Continuous random variables

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Transcript Continuous random variables

CIS 2033 based on
Dekking et al. A Modern Introduction to Probability and Statistics. 2007
Instructor Longin Jan Latecki
Chapter 5: Continuous Random Variables
Probability Density Function of X
A random variable (RV) X is continuous if there exists function ƒ: R  R such that for
any numbers a and b with a ≤ b,
P(a ≤ X ≤ b) = ∫ab ƒ(x) dx
The function ƒ has to satisfy ƒ(x) ≥ 0 for all x and ∫-∞∞ ƒ(x) dx = 1.
The function ƒ is called probability density function (pdf).
For both continuous and discrete RVs their probabilities map P: Ω -> [0,1], but
the pmf of a discrete RV maps px: R -> [0,1] and P(X=a) = px(a),
while for a continuous RV P(X=a) = P(a ≤ X ≤ a) = 0, but see next slide.
To approximate the probability density function at a point a, one must find an ε
that is added and subtracted from a and then the area of the box under the curve
is obtained by the following: (2ε) * ƒ(a). As ε approaches zero the area under the
curve becomes more precise until one obtains an ε of zero where the area under
the curve is that of a width-less box. This is shown through the following
P(a – ε ≤ X ≤ a +ε) = ∫a-εa+ε ƒ(x) dx ≈ 2ε*ƒ(a)
Important facts:
P(a < X ≤ b) = P(X ≤ b) – P(X ≤ a) = Ƒ(b) – Ƒ(a)
How the Distribution Function relates to the Density Function:
Example for b=6.
Darts Example
Suppose we want to make a probability
model for an experiment:
A dart hits a disc of radius r in a completely
arbitrary way. We are interested in the
distance X from the hitting point to the
center of the disc.
Since distances cannot be negative, we have
F(b) = P(X ≤ b) = 0 when b < 0.
Since the object hits the disc, we have
F(b) = 1 when b > r.
Compute for the darts example the probability that 0 < X ≤ r/2,
and the probability that r/2< X ≤ r.
We have P(0 < X ≤ r/2) = F(r/2) − F(0) = (1/2)2 − 02 = 1/4, and
P(r/2 < X ≤ r) = F(r)−F(r/2) = 1−1/4 = 3/4,
no matter what the radius of the disc is.
Uniform Distribution U(α,β)
A continuous RV has a uniform distribution on the interval [α, β] if its pdf ƒ is given
by ƒ(x) = 0 if x is not in [α,β] and,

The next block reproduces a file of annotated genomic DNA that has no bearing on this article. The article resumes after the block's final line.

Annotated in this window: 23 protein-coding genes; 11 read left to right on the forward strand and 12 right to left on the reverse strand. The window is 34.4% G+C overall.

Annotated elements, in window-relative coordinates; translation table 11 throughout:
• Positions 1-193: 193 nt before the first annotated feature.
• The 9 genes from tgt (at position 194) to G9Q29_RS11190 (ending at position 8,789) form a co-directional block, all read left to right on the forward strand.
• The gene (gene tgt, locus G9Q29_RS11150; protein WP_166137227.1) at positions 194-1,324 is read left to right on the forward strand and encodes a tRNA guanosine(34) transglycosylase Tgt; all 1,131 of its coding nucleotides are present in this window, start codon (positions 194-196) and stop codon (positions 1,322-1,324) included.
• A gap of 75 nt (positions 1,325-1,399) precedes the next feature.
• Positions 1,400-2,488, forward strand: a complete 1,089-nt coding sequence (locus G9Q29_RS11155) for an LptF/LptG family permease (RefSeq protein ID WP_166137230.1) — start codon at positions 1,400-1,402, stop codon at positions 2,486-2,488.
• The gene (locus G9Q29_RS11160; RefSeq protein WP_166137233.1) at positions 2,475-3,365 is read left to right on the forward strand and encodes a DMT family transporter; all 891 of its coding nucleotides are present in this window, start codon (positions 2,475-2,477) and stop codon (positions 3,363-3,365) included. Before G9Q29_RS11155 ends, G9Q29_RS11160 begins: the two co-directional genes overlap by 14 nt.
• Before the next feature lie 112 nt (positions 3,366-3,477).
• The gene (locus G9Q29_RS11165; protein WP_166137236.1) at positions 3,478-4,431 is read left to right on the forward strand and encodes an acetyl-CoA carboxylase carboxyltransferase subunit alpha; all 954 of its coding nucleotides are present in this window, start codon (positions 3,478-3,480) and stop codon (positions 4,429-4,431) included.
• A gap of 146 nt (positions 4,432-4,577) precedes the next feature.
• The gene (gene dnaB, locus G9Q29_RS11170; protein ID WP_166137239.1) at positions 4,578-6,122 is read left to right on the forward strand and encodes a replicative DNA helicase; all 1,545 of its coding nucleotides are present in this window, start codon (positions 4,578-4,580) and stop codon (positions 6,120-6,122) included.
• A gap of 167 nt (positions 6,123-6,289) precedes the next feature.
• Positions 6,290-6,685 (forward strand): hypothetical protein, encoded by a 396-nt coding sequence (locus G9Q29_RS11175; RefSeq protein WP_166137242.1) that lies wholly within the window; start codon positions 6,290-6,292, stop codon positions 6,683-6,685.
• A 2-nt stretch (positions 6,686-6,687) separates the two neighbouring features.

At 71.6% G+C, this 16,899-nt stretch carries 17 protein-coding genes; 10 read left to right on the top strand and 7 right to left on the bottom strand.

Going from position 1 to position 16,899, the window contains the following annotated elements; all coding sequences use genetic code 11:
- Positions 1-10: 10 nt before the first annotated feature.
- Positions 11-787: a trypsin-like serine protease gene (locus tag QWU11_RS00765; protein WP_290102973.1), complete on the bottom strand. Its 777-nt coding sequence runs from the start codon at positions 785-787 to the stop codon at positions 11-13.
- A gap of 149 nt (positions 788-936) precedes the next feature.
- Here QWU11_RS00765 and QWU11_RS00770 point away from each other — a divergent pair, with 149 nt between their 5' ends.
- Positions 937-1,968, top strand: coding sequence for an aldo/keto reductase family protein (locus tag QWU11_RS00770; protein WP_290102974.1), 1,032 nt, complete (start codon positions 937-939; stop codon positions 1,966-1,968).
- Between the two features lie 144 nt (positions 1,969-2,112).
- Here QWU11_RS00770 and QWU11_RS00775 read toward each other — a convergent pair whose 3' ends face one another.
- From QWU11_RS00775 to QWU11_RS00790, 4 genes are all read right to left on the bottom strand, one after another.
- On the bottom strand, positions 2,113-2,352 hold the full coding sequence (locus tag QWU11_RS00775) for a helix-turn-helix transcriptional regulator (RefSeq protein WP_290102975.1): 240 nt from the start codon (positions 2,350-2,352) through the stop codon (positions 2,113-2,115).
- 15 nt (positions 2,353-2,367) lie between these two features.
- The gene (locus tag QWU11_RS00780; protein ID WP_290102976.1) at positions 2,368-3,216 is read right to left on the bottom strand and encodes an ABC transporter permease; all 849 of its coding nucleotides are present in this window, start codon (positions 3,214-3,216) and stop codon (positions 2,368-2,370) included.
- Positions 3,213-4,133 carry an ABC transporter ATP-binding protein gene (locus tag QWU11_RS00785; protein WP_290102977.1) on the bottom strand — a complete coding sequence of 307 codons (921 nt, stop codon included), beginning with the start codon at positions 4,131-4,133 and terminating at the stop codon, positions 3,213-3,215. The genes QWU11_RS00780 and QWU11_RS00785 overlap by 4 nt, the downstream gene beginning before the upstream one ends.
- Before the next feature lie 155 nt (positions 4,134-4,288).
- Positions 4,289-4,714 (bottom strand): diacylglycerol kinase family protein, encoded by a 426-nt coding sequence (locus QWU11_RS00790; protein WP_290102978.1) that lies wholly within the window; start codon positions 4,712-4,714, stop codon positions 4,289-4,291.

ƒ(x) = 1/(β-α) for α ≤ x ≤ β
This simply means that any x in the interval from α to β has the same probability
and anything not in the interval is zero.
The cumulative distribution is given by F(x) = 0 if x < α, F(x) = 1 if x > β,
and F(x) = (x − α)/(β − α) for α ≤ x ≤ β
If U is normalized, i.e., U(0,1), then F(x)=P(U<x)=x for every x.
Exercise 5.4
John, arriving at a bus stop, just misses the bus. Suppose that he decides to walk if the
(next) bus takes longer than 5 minutes to arrive. Suppose also that the time in minutes
between the arrivals of buses at the bus stop is a continuous random variable with a
U(4, 6) distribution.
a) Let X be the time that John will wait. What is the probability that X is less than 4.5
b) What is the probability that John will walk?
The pdf of U(4, 6) is given by
f(x) = ½ for x in (4, 6) and
f(x)=0 otherwise.
a) Let X be the time until the next arrival of a bus.
X has U(4; 6) distribution. Hence P(X ≤ 4.5) = ∫44.5 ½ dx = ¼
b) Since Jensen leaves when the next bus arrives after more than 5 minutes,
P(X > 5) = 1 - P(X ≤ 5) = ∫45 ½ dx = ½
Exponential Distribution Exp(λ)
An RV X has an exponential distribution if its
pdf: ƒ(x) = λe-λx for x ≥ 0
and CDF: Ƒ(a) = 1 – e-λa for a ≥ 0
The parameter λ is the inverse of the expected value of X, i.e.,
E(X)= 1/ λ or λ=1/E(X). If X is time in minutes, then λ is a
frequency measured in min-1.
For example, if arrivals occur every half a minute on average, then
E(X)=0.5 and λ=2, saying that they occur with a frequency
(arrival rate) of 2 arrivals per minute. This λ has the same
meaning as the parameter of Poisson distribution.
Intuitively: a continuous version of the geometric distribution.
ƒ(x) = λe-λx for x ≥ 0
Ƒ(a) = 1 – e-λa for a ≥ 0
If waiting time is unknown, it is often appropriate to think
of it as a random variable having an exponential distribution.
How much time will elapse before an earthquake occurs in a given region?
How long do we need to wait before a customer enters our shop?
How long will it take before a call center receives the next phone call?
How long will a piece of machinery work without breaking down?